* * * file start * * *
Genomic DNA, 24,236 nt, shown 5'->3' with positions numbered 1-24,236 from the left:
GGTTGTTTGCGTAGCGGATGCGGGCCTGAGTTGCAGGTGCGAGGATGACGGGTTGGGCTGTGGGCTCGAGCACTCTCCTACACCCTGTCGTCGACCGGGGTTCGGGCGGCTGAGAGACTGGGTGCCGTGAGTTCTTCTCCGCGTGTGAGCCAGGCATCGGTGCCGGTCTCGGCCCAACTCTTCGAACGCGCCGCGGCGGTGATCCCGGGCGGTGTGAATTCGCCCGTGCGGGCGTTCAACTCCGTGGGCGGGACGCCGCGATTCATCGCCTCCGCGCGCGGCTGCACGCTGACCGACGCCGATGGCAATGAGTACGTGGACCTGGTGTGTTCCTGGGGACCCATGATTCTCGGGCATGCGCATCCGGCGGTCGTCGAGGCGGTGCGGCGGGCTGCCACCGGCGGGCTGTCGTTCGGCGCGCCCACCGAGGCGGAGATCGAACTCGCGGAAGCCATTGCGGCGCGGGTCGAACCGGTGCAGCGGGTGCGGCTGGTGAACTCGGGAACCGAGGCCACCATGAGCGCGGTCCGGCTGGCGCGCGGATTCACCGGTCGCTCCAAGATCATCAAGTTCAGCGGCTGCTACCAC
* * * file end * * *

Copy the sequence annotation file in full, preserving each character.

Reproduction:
Genomic DNA, 24,236 nt, shown 5'->3' with positions numbered 1-24,236 from the left:
GGTTGTTTGCGTAGCGGATGCGGGCCTGAGTTGCAGGTGCGAGGATGACGGGTTGGGCTGTGGGCTCGAGCACTCTCCTACACCCTGTCGTCGACCGGGGTTCGGGCGGCTGAGAGACTGGGTGCCGTGAGTTCTTCTCCGCGTGTGAGCCAGGCATCGGTGCCGGTCTCGGCCCAACTCTTCGAACGCGCCGCGGCGGTGATCCCGGGCGGTGTGAATTCGCCCGTGCGGGCGTTCAACTCCGTGGGCGGGACGCCGCGATTCATCGCCTCCGCGCGCGGCTGCACGCTGACCGACGCCGATGGCAATGAGTACGTGGACCTGGTGTGTTCCTGGGGACCCATGATTCTCGGGCATGCGCATCCGGCGGTCGTCGAGGCGGTGCGGCGGGCTGCCACCGGCGGGCTGTCGTTCGGCGCGCCCACCGAGGCGGAGATCGAACTCGCGGAAGCCATTGCGGCGCGGGTCGAACCGGTGCAGCGGGTGCGGCTGGTGAACTCGGGAACCGAGGCCACCATGAGCGCGGTCCGGCTGGCGCGCGGATTCACCGGTCGCTCCAAGATCATCAAGTTCAGCGGCTGCTACCAC